If not blindfolded, Synagoga looks down. Ecclesia has an earlier history, in medieval art Synagoga appears alone in various contexts, but the pair, or Ecclesia by herself, are far more common. Further subjects where the pair may sometimes be found are the Tree of Jesse, the Nativity; the first appearance of such figures in a Crucifixion is in a historiated initial in the Drogo Sacramentary of c. 830, but though Ecclesia has most of her usual features present, the figure representing the Jews or the Old Covenant is here a seated white-haired old man. The pair, now with a female Jewish partner, are found in several Carolingian carved ivory relief panels of the Crucifixion for book covers, dating from around 870, remain common in miniatures and various small works until the 10th century, they are less common in Crucifixions in the 11th century, but reappear in the 12th century in a more contrasted way that emphasizes the defeat of Synagoga. The figures continue to be found in Crucifixions until the early 14th century, occur in various contexts but are less common.
The surviving portal figures date from the 13th century. The medieval figures reflect the Christian belief, sometimes called Supersessionism, that Jesus was the Jewish Messiah, that Judaism as a religion was therefore made unnecessary, by its own tenets, once Christianity was established, that all Jews should convert. Today opposed by dual-covenant theology, this belief was universal in the medieval church. Synagoga's blindfold reflected the refusal of medieval Jews to "see" this point, regarded as stubborn; the Gospel of Matthew related that the Veil of the Temple, covering the entrance to the Holy of Holies, tore at the moment of Christ's death on the cross, taken to symbolize the moment of the replacement of Judaism by Christianity as the true religion, hence the presence of the pair in Crucifixion scenes. The blind covering Synagoga's eyes derived from the letter of Saint Paul at II Corinthians 3:13-16: We are not like Moses, who would put a veil over his face to prevent the Israelites from seeing the end of what was passing away.
14 But their minds were made dull, for to this day the same veil remains when the old covenant is read. It has not been removed. 15 Even to this day when Moses is read, a veil covers their hearts. 16 But whenever anyone turns to the Lord, the veil is taken away. The sculpted portal figures are found on the cathedrals of larger cities in northern Europe that had significant Jewish communities in Germany, apart from their theological significance, were also intended to remind Jews of their place in a Christian society, by projecting "an ideal of Jewish submission within an ideally ordered Christian realm", they are therefore prominent, but not common. Many Jews, like Christians, conducted business in churches, would pass the figures as they came and went. However, Leo Spitzer claimed that unlike many medieval depictions of Jewish figures, there is rarely any element of a hostile caricature in the depiction of Synagoga who, if defeated, is strikingly beautiful, as at Strasbourg. There are examples on the portals of the cathedrals at Minden, Bamberg and Freiburg Minster in Germany, Notre Dame de Paris.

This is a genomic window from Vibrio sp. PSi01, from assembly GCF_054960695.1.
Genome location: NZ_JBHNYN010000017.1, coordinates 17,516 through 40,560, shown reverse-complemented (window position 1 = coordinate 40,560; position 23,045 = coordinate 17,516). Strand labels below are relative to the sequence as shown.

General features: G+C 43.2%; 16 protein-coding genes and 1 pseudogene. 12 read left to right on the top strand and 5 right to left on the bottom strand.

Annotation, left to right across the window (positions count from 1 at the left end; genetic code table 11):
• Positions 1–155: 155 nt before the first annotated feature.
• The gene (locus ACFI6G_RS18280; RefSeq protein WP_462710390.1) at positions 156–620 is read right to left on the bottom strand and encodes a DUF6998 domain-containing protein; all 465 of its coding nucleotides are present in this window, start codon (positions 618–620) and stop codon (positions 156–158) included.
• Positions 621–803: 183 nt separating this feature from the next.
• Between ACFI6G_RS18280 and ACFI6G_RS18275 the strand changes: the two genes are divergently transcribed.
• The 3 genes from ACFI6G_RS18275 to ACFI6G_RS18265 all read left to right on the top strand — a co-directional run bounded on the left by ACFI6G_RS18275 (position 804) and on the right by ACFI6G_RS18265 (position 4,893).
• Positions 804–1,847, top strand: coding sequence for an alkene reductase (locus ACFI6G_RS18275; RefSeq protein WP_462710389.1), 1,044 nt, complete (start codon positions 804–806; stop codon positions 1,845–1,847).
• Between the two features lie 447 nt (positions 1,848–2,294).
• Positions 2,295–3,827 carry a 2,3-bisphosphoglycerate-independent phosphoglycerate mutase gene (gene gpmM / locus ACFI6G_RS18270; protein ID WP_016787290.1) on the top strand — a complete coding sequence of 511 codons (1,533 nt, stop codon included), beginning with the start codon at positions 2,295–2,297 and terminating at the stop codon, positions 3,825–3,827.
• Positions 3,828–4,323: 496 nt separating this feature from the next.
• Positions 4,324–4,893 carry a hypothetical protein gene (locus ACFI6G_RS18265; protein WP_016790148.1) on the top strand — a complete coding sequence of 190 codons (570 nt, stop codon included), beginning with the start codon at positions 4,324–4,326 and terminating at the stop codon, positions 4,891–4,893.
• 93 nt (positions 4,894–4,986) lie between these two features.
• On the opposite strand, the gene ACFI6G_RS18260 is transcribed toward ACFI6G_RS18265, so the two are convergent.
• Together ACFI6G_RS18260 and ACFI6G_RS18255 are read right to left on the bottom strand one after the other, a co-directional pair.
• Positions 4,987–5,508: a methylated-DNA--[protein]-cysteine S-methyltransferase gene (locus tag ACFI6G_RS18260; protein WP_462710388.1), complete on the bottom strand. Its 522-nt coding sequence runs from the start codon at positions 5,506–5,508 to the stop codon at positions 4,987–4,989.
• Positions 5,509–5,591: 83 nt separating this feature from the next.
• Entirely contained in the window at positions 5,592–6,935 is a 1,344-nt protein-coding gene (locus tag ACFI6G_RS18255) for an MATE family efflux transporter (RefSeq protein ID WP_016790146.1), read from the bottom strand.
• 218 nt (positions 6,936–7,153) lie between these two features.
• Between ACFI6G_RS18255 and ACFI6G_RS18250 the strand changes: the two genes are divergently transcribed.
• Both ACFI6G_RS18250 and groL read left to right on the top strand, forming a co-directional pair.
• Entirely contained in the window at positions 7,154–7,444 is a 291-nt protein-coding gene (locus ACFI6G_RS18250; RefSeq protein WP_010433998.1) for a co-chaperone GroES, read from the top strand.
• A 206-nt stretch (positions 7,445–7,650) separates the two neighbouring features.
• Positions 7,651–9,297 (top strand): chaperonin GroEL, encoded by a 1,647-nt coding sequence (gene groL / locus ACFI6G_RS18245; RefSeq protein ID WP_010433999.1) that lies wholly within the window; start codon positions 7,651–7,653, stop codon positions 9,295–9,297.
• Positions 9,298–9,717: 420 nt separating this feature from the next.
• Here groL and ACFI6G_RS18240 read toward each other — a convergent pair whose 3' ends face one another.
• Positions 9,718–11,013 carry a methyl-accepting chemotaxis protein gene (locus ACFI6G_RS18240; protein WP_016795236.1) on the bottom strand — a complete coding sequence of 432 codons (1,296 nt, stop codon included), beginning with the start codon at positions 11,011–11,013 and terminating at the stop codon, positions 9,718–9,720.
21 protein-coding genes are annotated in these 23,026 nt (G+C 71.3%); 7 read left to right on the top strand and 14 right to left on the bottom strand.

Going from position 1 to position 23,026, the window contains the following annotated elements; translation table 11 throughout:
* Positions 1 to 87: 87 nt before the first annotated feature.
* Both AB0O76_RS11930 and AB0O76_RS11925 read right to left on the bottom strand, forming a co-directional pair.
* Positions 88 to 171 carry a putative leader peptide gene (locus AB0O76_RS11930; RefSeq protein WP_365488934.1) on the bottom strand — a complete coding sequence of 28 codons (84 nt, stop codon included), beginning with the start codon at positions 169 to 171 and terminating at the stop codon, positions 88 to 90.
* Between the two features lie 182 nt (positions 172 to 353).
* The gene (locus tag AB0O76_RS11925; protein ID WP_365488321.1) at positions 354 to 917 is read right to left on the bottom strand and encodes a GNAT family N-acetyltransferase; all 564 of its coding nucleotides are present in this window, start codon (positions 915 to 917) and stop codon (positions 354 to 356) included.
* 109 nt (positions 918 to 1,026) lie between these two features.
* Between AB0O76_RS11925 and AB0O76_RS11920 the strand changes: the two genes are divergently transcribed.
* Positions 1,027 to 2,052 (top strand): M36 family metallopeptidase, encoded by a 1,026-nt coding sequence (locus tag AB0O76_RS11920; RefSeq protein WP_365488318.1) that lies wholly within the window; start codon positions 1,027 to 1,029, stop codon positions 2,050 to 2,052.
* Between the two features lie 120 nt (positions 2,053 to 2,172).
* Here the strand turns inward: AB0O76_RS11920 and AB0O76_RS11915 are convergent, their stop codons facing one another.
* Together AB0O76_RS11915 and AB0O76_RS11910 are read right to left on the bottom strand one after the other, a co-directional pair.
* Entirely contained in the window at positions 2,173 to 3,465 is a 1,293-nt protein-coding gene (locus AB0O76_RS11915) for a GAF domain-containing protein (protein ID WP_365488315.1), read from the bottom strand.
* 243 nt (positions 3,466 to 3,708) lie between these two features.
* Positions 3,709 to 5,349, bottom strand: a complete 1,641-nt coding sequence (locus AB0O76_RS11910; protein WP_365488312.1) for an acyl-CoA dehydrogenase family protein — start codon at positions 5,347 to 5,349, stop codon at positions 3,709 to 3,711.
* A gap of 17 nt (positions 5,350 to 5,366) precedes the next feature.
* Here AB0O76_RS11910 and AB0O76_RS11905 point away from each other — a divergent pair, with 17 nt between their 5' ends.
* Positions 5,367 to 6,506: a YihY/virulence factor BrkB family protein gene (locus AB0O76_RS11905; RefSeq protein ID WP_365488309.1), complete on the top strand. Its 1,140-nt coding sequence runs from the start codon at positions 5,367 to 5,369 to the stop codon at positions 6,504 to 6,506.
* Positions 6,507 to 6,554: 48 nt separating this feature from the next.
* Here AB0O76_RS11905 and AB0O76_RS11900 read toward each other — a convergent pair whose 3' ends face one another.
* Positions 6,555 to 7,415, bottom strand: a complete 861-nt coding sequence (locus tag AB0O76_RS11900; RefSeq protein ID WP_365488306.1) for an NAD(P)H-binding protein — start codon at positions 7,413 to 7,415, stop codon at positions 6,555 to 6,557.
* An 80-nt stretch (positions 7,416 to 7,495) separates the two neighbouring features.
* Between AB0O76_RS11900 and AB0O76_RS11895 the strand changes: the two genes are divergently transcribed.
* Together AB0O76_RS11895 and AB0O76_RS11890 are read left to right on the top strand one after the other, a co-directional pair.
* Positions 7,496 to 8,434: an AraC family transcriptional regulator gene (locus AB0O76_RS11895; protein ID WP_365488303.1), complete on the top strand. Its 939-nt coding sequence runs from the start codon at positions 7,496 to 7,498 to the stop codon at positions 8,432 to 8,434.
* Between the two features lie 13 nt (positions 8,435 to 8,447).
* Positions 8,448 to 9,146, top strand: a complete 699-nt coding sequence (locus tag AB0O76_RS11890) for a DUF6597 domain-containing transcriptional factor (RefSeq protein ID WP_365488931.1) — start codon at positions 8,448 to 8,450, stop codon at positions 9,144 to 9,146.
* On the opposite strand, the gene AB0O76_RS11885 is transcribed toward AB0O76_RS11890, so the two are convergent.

In England there are remains of pairs, after damage or destruction in the English Reformation, from the cathedrals of Rochester, Lincoln and Winchester. Surviving from the chapter house of York Minster are over life-size paintings on oak from a group of 48 supporting the roof vault and stained glass figures from the vestibule. Châlons Cathedral and the Basilique Saint-Denis have versions in stained glass large and small. During the 14th century they become much rarer, replaced in Crucifixion scenes by large numbers of figures of soldiers and disciples, but some examples are found in the 15th century and later. A rare carved misericord at Erfurt Cathedral shows the pair jousting on horses; as with many misericords, this was intended as a humorous version of iconography treated with
Master of Eschau
The Master of Eschau is the notname given to an Alsatian Romanesque sculptor and his workshop, active in the first half of the 12th century. The Master's name derives from the sculptures from the cloister and the church of St Trophimus in Eschau, Bas-Rhin. Most of the remains of his sculpted work from that location are displayed in the Musée de l’Œuvre Notre-Dame in Strasbourg; the Master is considered to be the author of the sarcophagus of bishop Adelochus of Strasbourg. That work, dated around 1130 or 1144, is displayed in the Église Saint-Thomas of Strasbourg. Master of Andlau
Nikolaus Hagenauer was a German late gothic sculptor from Alsace. Peter Barnet and Nancy Wu: The Cloisters Medieval Art and Architecture 2005, New York, The Metropolitan Museum of Art, Yale University Press, New Haven and London Max Seidel: Der Isenheimer Altar von Mathis Grünewald, 1990, Stuttgart und Zürich, Belser Verlag Vincent Mayr. "Hagenauer, Nikolaus." In Grove Art Online. Oxford Art Online, Krummer-Schroth, Ingeborg, "Hagenauer, Nikolaus", Neue Deutsche Biographie, 7, Berlin: Duncker & Humblot, pp. 484–484 Media related to Nikolaus Hagenauer at Wikimedia Commons Entry for Nikolaus Hagenauer on the Union List of Artist Names